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Garbage returned from Philippines a headache for Korea

Some 1,200 tons of plastic waste shipped back to Korea from the Philippines last week are unrecyclable, environment authorities concluded after opening some of the containers carrying the garbage Thursday. 

(Ministry of Environment)
(Ministry of Environment)

Officials from the Ministry of Environment and Customs office opened some of the 51 trash-filled containers at Pyeongtaek Port to check on conditions of the waste as part of administrative procedures to process it.

The first batch of the plastic waste, which a Korean company had illegally exported to the Philippines as reusable plastic material in July last year, arrived at the port Sunday morning.

Seoul is consulting with Manila to decide when and how to take back the remaining 5,100 tons of waste, which are being held at the Mindanao International Container Terminal in Misamis Oriental province.

As the Korean firm has rejected the ministry’s order to take back the garbage, the government used the state budget to bring it to the Korean port. It plans to charge the company and investigate it for violation of the waste processing law.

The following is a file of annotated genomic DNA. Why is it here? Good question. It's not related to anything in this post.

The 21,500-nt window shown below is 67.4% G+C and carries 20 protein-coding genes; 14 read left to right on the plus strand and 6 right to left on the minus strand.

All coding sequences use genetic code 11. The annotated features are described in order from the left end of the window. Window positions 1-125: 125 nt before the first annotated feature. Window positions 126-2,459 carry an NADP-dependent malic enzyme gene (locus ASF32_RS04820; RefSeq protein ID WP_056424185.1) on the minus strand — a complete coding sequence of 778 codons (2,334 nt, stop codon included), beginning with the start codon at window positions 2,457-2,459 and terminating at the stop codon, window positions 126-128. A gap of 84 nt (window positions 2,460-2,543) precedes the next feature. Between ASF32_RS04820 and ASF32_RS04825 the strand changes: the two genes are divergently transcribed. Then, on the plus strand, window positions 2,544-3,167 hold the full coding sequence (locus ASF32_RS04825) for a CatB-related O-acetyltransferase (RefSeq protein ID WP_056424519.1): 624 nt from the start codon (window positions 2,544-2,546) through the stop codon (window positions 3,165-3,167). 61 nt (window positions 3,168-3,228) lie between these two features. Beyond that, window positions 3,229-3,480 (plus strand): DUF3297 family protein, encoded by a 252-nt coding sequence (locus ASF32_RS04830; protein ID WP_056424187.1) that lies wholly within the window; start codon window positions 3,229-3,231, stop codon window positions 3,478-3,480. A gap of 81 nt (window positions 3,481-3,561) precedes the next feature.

However, it appears that the government will have a difficult time getting paid back, as the company has gone out of business. It is estimated to have cost the government more than 1 billion won ($887,890) to bring back the garbage and process it.

The company falsely declared the waste as recyclable “plastic synthetic flakes” to obtain approval for export to the Philippines on two occasions -- in July and in October. But the waste turned out to include plastic straws, used diapers, and electronic and medical waste.

The Philippine customs office identified the containers filled with garbage in Mindanao in November, and demanded the Korean government take back the waste. Seoul agreed to repatriate it in late December.

“We are carrying out an all-out inspection on exporters of plastic waste. Based on the investigation result, we will devise measures to root out practices of illegally exporting waste, and announce them in February,” an official from the ministry said.

Much of the world’s unrecyclable plastics are flocking to Southeast Asia after China banned the import of plastic waste. Dumping plastic waste in Southeast Asia, where regulations are relatively lax, is cheaper than processing it here.